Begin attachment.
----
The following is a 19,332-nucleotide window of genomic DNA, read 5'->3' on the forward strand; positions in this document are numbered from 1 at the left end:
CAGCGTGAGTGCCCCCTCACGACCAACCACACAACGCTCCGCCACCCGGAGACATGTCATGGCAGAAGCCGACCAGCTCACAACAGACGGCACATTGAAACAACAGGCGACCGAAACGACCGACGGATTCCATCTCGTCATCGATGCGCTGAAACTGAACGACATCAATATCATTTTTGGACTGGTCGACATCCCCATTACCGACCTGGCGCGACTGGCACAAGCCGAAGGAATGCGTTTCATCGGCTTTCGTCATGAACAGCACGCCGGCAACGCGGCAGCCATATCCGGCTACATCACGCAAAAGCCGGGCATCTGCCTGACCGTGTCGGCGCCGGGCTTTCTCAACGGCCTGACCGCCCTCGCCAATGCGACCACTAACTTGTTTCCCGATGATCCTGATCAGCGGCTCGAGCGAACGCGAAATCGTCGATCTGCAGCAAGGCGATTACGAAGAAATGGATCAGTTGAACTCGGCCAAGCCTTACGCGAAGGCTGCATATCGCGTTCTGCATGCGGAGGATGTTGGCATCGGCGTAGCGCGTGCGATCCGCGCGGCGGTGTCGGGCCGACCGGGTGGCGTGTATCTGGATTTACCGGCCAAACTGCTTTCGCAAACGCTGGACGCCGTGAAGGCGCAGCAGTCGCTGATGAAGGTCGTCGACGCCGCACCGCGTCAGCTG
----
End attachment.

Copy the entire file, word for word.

The following is a 19,332-nucleotide window of genomic DNA, read 5'->3' on the forward strand; positions in this document are numbered from 1 at the left end:
CAGCGTGAGTGCCCCCTCACGACCAACCACACAACGCTCCGCCACCCGGAGACATGTCATGGCAGAAGCCGACCAGCTCACAACAGACGGCACATTGAAACAACAGGCGACCGAAACGACCGACGGATTCCATCTCGTCATCGATGCGCTGAAACTGAACGACATCAATATCATTTTTGGACTGGTCGACATCCCCATTACCGACCTGGCGCGACTGGCACAAGCCGAAGGAATGCGTTTCATCGGCTTTCGTCATGAACAGCACGCCGGCAACGCGGCAGCCATATCCGGCTACATCACGCAAAAGCCGGGCATCTGCCTGACCGTGTCGGCGCCGGGCTTTCTCAACGGCCTGACCGCCCTCGCCAATGCGACCACTAACTTGTTTCCCGATGATCCTGATCAGCGGCTCGAGCGAACGCGAAATCGTCGATCTGCAGCAAGGCGATTACGAAGAAATGGATCAGTTGAACTCGGCCAAGCCTTACGCGAAGGCTGCATATCGCGTTCTGCATGCGGAGGATGTTGGCATCGGCGTAGCGCGTGCGATCCGCGCGGCGGTGTCGGGCCGACCGGGTGGCGTGTATCTGGATTTACCGGCCAAACTGCTTTCGCAAACGCTGGACGCCGTGAAGGCGCAGCAGTCGCTGATGAAGGTCGTCGACGCCGCACCGCGTCAGCTG